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December 31, 2017 7:41 pm

Protests in Iran Highlight Mass Rejection of Islamic Republic, Democracy Advocates Say

avatar by Ben Cohen

Protestors gather near the University of Tehran. Photo: social media via Reuters.

As a fourth day of protests in Iran came to a close on Sunday with reports of hundreds of arrests, Iranian opposition activists took to social media to point out that the unrest has been motivated by more than the economic hardships currently being visited upon the country’s citizens.

The notion that the protests were focused solely on economic discontent amounts to a “false theory the regime’s echo chamber has been circulating since the beginning,” Saeed Ghasseminejad – Iran Research Fellow at the Foundation for Defense of Democracies (FDD) think-tank – told The Algemeiner.

“If we focus on the slogans we hear and in the videos of the protests that are being circulated, we see a trend,” Ghasseminejad argued. “The protestors are angry about corruption and inequality, and they  despise Islamism, the Islamic Republic and the clerics.”

Among the protestors chants identified by Ghasseminejad as challenging the Tehran regime itself were “Reformists, Hardliners, it is game over now,” “Death to the Islamic Republic” and “Shame on you, mullahs.” He also noted that some protestors had even expressed sympathy with the Pahlavi dynasty who ruled Iran before the Islamist seizure of power in 1979.

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The protests also underlined that Iranians “are fed up with the regime’s foreign policy especially its support for Hezbollah in Lebanon and President Bashar al-Assad’s regime in Syria,” Ghasseminejad said.

Ghasseminejad slammed what he called the “abysmal western media coverage” of the latest protests. “Most of those who cover Iran in the western media are either sympathetic to the regime or staunch supporters of former president Obama’s Iran policy,” he said.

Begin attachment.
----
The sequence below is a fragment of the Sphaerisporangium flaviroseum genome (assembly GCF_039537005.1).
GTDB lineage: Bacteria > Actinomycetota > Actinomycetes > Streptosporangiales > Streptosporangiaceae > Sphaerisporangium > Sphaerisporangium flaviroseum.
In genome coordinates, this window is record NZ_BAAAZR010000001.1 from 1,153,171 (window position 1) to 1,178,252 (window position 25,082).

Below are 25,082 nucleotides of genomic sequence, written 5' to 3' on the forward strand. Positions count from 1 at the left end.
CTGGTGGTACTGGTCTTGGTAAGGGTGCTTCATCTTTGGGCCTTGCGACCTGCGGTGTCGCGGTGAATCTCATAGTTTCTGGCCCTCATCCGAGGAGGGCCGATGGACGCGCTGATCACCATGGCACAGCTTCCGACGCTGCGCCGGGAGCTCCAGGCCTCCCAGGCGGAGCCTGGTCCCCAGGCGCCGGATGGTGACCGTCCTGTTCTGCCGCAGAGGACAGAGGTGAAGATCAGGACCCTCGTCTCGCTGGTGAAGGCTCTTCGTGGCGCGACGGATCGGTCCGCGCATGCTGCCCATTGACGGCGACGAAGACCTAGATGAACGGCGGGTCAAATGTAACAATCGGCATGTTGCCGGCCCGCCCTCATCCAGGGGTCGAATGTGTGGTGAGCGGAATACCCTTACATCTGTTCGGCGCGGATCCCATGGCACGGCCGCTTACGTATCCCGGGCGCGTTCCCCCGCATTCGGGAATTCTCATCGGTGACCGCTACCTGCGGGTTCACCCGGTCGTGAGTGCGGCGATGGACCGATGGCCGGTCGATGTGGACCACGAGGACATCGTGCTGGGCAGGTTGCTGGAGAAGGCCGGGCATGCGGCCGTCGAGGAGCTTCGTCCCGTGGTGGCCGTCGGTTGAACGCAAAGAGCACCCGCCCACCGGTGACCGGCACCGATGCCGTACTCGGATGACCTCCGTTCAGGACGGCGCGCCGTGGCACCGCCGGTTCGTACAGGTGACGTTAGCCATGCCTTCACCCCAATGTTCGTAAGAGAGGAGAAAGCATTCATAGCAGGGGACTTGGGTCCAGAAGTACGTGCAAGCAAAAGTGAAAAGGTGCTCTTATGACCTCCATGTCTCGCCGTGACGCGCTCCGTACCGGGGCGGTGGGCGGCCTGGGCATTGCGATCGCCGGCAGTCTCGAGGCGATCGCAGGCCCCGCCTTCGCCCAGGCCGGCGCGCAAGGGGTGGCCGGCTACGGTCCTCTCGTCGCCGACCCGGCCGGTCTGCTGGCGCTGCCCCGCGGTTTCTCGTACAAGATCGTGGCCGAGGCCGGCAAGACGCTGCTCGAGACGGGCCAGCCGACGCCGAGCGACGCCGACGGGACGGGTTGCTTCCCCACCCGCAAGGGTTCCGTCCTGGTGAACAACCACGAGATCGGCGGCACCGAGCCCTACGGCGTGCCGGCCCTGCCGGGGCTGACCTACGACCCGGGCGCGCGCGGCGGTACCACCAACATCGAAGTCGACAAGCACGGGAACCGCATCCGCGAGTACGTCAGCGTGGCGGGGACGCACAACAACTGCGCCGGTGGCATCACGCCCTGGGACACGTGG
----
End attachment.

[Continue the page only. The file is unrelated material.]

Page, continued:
The support expressed by US President Donald Trump and several other leading American figures was “fast and appropriate,” Ghasseminejad continued. But, he said, none of that had been backed by actions yet.

“People like me have been saying that another wave of protests will happen, and the US should be prepared for it, but the US is not prepared,” Ghasseminejad asserted. “President Trump has been right on Iran from the beginning, but the bureaucracy which should transform his words into policy and then into action has not been effective for various reasons.”

In his first national address on Sunday night since the protests began, Iranian President Hasan Rouhani denounced Trump as a “man who is against the Iranian nation to his core and has no right to sympathize with Iranians.”

“People are absolutely free to criticize the government and protest but their protests should be in such a way as to improve the situation in the country and their life,” Rouhani said, adding, “criticism is different from violence and damaging public properties.”

On Sunday, the Iranian authorities launched strict restrictions on internet access, including a shutdown of a number of messaging apps.

On Twitter, several Iran experts and democracy advocates emphasized that the protests are ultimately directed at the regime itself. Some favorably contrasted the American response to the protests with the virtual silence from the European Union’s leading capitals so far.

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